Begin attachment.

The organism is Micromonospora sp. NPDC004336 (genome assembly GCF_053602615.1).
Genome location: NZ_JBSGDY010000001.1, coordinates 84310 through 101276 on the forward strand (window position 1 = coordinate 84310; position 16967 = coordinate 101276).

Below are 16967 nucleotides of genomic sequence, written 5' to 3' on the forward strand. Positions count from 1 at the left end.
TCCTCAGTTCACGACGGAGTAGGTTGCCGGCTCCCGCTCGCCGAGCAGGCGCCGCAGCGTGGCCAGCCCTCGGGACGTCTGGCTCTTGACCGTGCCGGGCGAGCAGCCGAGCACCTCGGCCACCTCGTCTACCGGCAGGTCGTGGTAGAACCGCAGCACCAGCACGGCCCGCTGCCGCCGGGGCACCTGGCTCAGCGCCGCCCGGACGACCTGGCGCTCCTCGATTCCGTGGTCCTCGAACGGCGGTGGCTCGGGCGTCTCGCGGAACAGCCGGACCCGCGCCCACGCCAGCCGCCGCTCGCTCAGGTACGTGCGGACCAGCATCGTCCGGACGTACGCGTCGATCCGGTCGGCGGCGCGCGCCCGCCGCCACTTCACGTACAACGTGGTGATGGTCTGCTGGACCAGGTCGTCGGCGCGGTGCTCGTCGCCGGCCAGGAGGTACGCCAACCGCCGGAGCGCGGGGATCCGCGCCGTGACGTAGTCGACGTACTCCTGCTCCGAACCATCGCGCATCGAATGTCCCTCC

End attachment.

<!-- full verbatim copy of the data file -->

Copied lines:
The organism is Micromonospora sp. NPDC004336 (genome assembly GCF_053602615.1).
Genome location: NZ_JBSGDY010000001.1, coordinates 84310 through 101276 on the forward strand (window position 1 = coordinate 84310; position 16967 = coordinate 101276).

Below are 16967 nucleotides of genomic sequence, written 5' to 3' on the forward strand. Positions count from 1 at the left end.
TCCTCAGTTCACGACGGAGTAGGTTGCCGGCTCCCGCTCGCCGAGCAGGCGCCGCAGCGTGGCCAGCCCTCGGGACGTCTGGCTCTTGACCGTGCCGGGCGAGCAGCCGAGCACCTCGGCCACCTCGTCTACCGGCAGGTCGTGGTAGAACCGCAGCACCAGCACGGCCCGCTGCCGCCGGGGCACCTGGCTCAGCGCCGCCCGGACGACCTGGCGCTCCTCGATTCCGTGGTCCTCGAACGGCGGTGGCTCGGGCGTCTCGCGGAACAGCCGGACCCGCGCCCACGCCAGCCGCCGCTCGCTCAGGTACGTGCGGACCAGCATCGTCCGGACGTACGCGTCGATCCGGTCGGCGGCGCGCGCCCGCCGCCACTTCACGTACAACGTGGTGATGGTCTGCTGGACCAGGTCGTCGGCGCGGTGCTCGTCGCCGGCCAGGAGGTACGCCAACCGCCGGAGCGCGGGGATCCGCGCCGTGACGTAGTCGACGTACTCCTGCTCCGAACCATCGCGCATCGAATGTCCCTCC